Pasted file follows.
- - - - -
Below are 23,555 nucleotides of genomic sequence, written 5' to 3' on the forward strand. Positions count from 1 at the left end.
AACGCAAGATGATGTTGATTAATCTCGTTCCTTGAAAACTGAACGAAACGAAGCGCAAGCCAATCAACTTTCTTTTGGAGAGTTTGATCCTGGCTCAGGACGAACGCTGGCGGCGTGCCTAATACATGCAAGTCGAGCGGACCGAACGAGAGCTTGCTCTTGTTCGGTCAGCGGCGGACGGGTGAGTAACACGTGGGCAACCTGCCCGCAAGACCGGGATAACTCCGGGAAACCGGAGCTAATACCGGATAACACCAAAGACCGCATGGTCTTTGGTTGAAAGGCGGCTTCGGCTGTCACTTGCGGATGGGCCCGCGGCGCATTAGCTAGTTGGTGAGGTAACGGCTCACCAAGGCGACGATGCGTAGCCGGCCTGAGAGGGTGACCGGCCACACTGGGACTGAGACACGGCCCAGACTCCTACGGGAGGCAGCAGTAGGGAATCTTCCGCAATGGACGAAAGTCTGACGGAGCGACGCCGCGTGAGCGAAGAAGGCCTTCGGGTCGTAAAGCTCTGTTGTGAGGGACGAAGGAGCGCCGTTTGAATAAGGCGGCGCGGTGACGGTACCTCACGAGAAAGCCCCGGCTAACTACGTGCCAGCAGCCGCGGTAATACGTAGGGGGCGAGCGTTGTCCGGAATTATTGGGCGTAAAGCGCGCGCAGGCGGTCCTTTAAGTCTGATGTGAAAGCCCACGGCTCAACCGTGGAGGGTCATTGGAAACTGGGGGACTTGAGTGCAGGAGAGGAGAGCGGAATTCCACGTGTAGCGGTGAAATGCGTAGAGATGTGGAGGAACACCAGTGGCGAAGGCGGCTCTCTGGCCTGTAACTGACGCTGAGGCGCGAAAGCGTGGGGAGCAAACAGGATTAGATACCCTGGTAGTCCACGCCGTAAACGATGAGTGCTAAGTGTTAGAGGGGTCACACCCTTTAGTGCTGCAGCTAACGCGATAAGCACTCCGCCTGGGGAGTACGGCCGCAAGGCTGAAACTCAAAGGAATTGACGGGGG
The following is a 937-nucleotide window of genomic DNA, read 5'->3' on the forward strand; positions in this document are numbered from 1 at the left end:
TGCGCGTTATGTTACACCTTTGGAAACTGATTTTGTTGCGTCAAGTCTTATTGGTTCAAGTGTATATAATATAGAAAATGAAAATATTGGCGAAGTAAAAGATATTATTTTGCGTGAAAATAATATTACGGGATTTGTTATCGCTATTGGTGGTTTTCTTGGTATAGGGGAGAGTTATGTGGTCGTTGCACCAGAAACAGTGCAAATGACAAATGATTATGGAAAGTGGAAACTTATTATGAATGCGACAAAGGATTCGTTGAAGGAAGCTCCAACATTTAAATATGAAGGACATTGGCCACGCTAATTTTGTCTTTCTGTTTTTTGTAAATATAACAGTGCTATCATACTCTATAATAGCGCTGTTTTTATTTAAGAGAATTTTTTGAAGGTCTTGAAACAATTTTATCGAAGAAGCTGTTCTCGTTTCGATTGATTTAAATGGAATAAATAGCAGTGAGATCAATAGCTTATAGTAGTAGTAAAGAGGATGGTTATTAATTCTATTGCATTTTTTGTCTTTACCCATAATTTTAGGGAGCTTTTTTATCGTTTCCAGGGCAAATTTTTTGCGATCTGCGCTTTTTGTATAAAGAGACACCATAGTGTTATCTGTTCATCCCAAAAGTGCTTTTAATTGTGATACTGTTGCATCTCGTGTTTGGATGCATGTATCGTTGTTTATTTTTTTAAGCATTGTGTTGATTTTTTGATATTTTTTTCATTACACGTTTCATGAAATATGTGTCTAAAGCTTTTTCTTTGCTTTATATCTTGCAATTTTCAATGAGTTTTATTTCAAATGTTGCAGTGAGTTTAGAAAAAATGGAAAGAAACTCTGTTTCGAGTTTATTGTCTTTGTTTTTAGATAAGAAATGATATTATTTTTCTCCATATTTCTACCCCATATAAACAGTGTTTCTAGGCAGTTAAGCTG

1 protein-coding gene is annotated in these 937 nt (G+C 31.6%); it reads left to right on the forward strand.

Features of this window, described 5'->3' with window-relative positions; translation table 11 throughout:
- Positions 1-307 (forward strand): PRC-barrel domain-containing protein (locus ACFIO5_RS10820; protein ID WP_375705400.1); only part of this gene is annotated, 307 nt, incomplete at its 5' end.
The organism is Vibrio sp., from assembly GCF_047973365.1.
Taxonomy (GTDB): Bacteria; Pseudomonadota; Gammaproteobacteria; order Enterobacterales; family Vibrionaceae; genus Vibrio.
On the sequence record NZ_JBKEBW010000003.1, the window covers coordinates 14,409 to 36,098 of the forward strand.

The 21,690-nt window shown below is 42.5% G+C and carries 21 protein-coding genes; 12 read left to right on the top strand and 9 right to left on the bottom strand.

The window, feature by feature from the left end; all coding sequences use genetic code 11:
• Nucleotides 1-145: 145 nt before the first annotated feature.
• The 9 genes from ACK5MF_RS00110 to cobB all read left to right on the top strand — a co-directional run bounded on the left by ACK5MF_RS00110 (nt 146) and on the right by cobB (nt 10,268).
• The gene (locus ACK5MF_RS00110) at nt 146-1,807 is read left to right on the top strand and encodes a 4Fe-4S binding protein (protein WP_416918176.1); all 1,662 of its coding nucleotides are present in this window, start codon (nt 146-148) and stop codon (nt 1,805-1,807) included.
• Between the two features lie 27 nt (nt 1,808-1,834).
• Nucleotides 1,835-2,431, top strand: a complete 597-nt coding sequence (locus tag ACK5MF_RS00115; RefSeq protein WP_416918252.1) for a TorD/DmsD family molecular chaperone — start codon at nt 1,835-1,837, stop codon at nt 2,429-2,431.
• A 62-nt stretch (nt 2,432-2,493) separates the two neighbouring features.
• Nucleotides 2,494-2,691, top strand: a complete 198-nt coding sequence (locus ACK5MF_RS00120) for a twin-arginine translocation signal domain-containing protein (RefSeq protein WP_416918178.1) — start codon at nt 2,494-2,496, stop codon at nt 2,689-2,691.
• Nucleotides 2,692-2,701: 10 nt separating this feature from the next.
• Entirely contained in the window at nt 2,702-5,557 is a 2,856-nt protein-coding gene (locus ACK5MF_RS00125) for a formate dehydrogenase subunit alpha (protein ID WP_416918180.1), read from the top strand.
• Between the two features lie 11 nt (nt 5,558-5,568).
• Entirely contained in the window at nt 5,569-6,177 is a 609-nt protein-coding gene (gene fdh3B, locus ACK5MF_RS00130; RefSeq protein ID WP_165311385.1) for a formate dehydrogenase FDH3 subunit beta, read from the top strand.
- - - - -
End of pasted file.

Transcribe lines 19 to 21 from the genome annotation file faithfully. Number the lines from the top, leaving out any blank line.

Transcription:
• Nucleotides 2,494-2,691, top strand: a complete 198-nt coding sequence (locus ACK5MF_RS00120) for a twin-arginine translocation signal domain-containing protein (RefSeq protein WP_416918178.1) — start codon at nt 2,494-2,496, stop codon at nt 2,689-2,691.
• Nucleotides 2,692-2,701: 10 nt separating this feature from the next.
• Entirely contained in the window at nt 2,702-5,557 is a 2,856-nt protein-coding gene (locus ACK5MF_RS00125) for a formate dehydrogenase subunit alpha (protein ID WP_416918180.1), read from the top strand.